A friend of ours lost a brief battle with cancer this week. She left behind a husband and a 10-year old daughter who skates with Gracie. The gravity of their situation is magnified by how easy it is to put myself in his shoes, how much I take for granted. I’ve found myself in quiet tears a few times this week. But not for her, no longer in pain. A mother is such a huge part and influence on a daughter, it’s hard to imagine that vacancy. To even attempt to fill the void as a grieving father is inconceivable.
Continue reading “Conspicuous Absence”
Wabi-sabi is the Japanese philosophy of finding beauty in imperfection and of revering authenticity above all. Put simply, it’s accepting that things change with time, as they get used and as they become part of our lives. Using things brings a comfort in familiarity. We assign value to items that accompany us on our way. Things that show their experience the same way we do: bumps and bruises, scrapes and leaks. Continue reading “Wabi-Sabi”
I’ve been working toward what I think is an honest and enduring style in the past couple years. I’ve been concentrating on street portraits while traveling as a method of gaining access to places and people I wouldn’t otherwise. As I’ve aged I’ve found there’s a flowering beauty in seeing things just they way they are; untouched and true. It’s easy to pull this off with strangers. They don’t have much of a say after granting permission since I’ll be elsewhere when the photo is finished. What happens when I try to apply this harsh light to those around me? Those I value most? Continue reading ““I don’t like the way I look””
After deciding to take my business idea seriously the next step is to bathe in the opinions of the public, potential clients all. I had time on a mostly cloudy Monday and set out on the historic streets of the Trinity Royal area of Saint John, a cultural hub. I was armed with my camera, hoping to take portraits of people kind enough to give me their honest opinions. Continue reading “Step 1: Hit the Streets”
NEWLK is a meeting of like-minded photographers that happens spring and fall and always conveniently close to Derry, NH for some undisclosed reason. The first walk occurred in Portsmouth NH (entry and photos here) and the second in Salem MA (entry and photos here).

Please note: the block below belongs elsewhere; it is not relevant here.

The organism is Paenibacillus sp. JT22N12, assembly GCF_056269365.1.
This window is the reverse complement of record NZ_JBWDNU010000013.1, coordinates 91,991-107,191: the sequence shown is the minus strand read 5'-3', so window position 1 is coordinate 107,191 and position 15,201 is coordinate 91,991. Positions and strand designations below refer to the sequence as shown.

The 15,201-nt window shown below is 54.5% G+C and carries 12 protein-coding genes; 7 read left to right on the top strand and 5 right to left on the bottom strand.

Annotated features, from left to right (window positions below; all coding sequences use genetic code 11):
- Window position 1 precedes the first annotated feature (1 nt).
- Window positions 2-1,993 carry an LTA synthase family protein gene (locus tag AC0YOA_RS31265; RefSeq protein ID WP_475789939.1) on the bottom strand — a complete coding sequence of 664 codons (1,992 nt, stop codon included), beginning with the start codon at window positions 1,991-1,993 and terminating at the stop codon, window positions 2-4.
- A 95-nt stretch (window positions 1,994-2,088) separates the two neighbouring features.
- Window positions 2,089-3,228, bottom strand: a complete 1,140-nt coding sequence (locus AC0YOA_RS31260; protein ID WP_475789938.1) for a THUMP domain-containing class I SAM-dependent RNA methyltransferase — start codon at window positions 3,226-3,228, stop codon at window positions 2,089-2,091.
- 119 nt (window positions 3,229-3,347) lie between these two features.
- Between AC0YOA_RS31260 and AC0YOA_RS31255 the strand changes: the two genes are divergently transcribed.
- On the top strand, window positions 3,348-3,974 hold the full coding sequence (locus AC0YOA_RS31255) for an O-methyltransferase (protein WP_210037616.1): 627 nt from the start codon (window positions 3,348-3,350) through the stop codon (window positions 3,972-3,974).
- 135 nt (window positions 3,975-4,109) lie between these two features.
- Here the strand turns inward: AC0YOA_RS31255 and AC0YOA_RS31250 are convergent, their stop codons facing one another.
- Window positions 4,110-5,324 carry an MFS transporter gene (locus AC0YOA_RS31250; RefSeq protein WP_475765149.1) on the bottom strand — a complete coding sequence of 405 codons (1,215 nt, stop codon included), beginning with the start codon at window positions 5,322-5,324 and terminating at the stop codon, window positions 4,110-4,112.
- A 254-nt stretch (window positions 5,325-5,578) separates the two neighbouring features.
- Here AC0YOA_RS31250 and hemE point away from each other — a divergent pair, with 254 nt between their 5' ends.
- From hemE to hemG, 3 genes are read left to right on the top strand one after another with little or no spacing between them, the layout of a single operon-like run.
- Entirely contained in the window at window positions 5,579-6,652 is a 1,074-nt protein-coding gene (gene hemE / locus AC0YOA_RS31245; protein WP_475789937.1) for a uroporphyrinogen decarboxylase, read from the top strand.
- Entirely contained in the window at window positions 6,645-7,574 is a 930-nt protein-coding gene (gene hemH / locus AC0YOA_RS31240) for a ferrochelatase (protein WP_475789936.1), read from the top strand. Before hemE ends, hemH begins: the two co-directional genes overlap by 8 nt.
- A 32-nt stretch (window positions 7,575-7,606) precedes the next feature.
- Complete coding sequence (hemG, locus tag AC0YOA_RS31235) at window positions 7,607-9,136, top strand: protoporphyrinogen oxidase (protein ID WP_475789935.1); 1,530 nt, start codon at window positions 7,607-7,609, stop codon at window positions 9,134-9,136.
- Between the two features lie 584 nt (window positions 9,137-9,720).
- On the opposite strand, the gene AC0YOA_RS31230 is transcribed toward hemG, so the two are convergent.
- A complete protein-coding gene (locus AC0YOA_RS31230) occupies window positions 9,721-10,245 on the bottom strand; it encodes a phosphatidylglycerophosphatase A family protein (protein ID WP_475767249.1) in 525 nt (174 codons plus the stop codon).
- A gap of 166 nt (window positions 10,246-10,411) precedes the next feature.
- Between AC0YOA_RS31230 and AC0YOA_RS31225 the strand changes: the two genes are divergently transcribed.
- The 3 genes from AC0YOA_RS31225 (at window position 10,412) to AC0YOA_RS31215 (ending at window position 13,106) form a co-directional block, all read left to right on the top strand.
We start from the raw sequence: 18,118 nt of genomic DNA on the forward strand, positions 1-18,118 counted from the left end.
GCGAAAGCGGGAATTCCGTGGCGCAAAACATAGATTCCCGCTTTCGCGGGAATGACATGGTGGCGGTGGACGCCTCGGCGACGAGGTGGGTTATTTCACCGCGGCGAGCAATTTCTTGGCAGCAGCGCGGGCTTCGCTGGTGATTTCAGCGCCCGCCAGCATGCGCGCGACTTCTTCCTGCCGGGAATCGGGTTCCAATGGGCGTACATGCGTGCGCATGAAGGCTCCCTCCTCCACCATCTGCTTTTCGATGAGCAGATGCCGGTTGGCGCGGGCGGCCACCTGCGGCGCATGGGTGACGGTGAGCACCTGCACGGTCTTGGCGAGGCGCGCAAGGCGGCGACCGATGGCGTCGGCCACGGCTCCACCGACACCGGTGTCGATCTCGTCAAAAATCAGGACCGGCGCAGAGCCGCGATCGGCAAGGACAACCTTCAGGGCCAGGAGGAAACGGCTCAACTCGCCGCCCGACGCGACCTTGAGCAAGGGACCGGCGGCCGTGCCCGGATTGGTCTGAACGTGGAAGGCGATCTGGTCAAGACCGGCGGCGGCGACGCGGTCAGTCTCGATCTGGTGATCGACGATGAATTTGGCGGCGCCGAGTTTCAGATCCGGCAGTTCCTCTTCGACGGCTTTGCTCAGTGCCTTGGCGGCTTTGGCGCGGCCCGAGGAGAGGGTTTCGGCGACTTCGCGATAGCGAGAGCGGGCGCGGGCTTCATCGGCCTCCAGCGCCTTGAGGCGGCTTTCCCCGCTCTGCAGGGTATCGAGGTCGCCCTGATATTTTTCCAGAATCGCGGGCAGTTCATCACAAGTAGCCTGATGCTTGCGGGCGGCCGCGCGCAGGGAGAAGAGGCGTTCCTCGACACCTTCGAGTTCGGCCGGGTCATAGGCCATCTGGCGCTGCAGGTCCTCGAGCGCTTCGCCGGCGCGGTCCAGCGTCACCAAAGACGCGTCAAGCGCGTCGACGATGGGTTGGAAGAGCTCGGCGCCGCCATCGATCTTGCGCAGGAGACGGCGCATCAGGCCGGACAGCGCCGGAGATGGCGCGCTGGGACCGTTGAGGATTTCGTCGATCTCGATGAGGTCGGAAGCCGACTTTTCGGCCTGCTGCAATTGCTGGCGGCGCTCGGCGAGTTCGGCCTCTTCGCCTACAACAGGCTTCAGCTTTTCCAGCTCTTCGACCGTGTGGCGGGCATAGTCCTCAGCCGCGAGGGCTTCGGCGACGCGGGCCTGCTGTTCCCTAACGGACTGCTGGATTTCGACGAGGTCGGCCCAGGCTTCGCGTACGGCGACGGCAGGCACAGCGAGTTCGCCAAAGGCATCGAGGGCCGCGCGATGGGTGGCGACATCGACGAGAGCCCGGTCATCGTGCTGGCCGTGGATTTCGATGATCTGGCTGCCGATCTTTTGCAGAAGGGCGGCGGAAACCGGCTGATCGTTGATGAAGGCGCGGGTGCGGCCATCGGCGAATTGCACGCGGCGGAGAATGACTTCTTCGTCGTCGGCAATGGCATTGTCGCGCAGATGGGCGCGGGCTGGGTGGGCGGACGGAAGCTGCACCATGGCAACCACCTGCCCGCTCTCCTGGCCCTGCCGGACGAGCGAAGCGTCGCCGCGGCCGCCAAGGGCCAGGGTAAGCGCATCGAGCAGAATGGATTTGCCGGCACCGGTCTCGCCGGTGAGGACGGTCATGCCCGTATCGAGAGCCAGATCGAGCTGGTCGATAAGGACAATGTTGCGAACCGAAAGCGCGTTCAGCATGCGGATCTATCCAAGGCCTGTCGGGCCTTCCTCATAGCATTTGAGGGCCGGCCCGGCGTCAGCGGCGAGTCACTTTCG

For the third instalment of New England Walk (#NEWLK) the crowd was directed to show up in Ogunquit Maine for a stroll along the Marginal Way, a paved 1.5 mile stretch of domesticated but rugged seacoast. Continue reading “NEWLK Ogunquit”
2012 was an interesting year for us. DC was the first holiday we’d taken together since the birth of our daughter, Grace. The only one since, also.
Back in 2011 on a web forum (remember those?) I invited internet strangers to stay on our land. They were traveling around North America via truck camper, seeing what they could and taking it all in. Lori thought that we’d likely be murdered, but it turned out OK.
Continue reading “DC 2012”
After the unqualified success of Ray Larose’s NEWLK in Portsmouth in the spring of 2015, plans of a second meeting were made almost immediately. Happily enough it wasn’t much further than Portsmouth, we were to meet in the historic town of Salem MA. Better yet, we would be meeting the week before Halloween. It was a target-rich environment. Continue reading “NEWLK Salem”
An interesting question popped up today on my timeline about the definition of a “crappy photo”, and it really got me thinking about how much things have changed in terms of sharing and the value of an image.
Continue reading “Bring back the Critique”
I’m surely the final participant to journal this event, but better late than never. I decided to make the trek to Ray Larose‘s brainchild, NEWLK in May 2015. It included an 8 hour drive for me, and many of the participants were awed when we were doing meet-and-greets outside the SBUX on the market square that afternoon.
I’ve tried on more than one occasion to raise a group locally who’d want to socialize and shoot on the regular, but as a result of what I can only assume is my abrasive personality have failed in that regard. Since leaving the professional life, I’ve wanted to reconnect with people who enjoy photography for its own rewards, as opposed to dealing with peers who see your jobs and opportunities they’ve lost out on. The professional life for me was a solitary one, with no cooperation or community feel. While studying photography in college, I made real friends with similar goals and dreams. We all were drawn to art school for a shared love of making images.
Continue reading “NEWLK Portsmouth”